Country Victoria's Own: the 150-year History of 8/7 Royal - download pdf or read online
By Neil Leckie
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Extra info for Country Victoria's Own: the 150-year History of 8/7 Royal Victorian Regiment and Its Predecessors 1858-2008
There were no battalions from country Victoria in the 4th Division, but two, the 59th and 60th, were raised in the 5th Division on cadres from the 7th and 8th respectively. Half of their members were Gallipoli veterans, and the other half fresh reinforcements from Australia. Most of both groups were Victorians. Brigadier General Irving, who had served as adjutant and acting C O of the Victorian Rangers, raised the 15th Brigade. O n 2 March Irving was transferred to temporary command of the 14th Brigade and handed command of the 15th to the former C O of the 7th Battalion, Harold (Pompey) Elliott.
The second Victorian contingent, commanded by Price, left Melbourne on 13 January 1900, arriving in Cape Town on 5 February. The third contingent departed on 10 March and the fourth on 1 May. The fifth, and largest, contingent sailed on 15 February 1901. By December 1901 ten contingents had arrived in South Africa, with five from Victoria, SA, Queensland and Tasmania forming the 1st Australian Regiment under Colonel John Hoad, a former adjutant of the VMR. Three months later they were absorbed into the 1st Mounted Infantry Brigade under Hutton.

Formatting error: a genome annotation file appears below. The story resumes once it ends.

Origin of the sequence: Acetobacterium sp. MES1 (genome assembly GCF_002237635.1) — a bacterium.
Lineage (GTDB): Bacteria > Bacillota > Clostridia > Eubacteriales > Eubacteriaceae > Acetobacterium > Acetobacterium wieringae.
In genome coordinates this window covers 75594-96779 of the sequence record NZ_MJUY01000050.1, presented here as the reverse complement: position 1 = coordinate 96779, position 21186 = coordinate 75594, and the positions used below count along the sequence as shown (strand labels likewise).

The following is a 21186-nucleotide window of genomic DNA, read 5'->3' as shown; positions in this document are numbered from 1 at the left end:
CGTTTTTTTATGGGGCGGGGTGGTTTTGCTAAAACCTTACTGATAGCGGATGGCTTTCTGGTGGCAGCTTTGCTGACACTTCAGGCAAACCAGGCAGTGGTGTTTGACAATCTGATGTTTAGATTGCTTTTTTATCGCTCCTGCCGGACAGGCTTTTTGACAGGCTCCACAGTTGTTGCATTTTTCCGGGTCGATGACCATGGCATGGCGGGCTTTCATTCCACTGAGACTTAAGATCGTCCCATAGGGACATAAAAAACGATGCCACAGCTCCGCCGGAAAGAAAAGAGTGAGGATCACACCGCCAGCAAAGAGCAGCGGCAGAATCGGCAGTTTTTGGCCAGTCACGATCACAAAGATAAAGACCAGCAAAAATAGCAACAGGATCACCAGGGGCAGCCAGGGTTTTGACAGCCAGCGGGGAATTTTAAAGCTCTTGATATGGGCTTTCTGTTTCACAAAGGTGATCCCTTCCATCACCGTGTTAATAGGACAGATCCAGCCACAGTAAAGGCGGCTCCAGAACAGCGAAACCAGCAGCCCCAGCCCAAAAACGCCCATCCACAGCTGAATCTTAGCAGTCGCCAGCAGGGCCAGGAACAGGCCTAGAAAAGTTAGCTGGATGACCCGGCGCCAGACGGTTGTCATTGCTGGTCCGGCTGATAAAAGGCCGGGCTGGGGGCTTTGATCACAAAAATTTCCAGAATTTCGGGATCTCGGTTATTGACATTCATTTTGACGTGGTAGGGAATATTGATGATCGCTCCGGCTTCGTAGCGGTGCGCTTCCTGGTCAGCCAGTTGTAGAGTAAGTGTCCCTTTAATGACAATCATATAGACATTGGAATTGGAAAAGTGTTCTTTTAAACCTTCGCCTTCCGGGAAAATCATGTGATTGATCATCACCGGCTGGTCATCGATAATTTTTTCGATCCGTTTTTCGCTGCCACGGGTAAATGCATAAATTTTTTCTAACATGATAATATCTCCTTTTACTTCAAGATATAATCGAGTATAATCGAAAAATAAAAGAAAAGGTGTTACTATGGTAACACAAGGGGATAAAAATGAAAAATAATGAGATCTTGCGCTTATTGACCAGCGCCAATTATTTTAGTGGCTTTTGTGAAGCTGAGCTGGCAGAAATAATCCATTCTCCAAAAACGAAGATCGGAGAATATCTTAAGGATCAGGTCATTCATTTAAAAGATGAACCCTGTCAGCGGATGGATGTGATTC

The 70th and 71st Infantry at the 17th Brigade Camp at Lake Burrumbeet, 1913. (Mark Broemmer) It was hoped that the training received as a cadet would be directly transferable to a soldier's military service, and that new recruits would have a higher degree of efficiency than those who had not been cadets. However, after several years of operation the scheme was clearly not working. General Sir Ian Hamilton's 1914 defence review indicated that the training received by cadets failed to produce adequate soldiers.
Country Victoria's Own: the 150-year History of 8/7 Royal Victorian Regiment and Its Predecessors 1858-2008 by Neil Leckie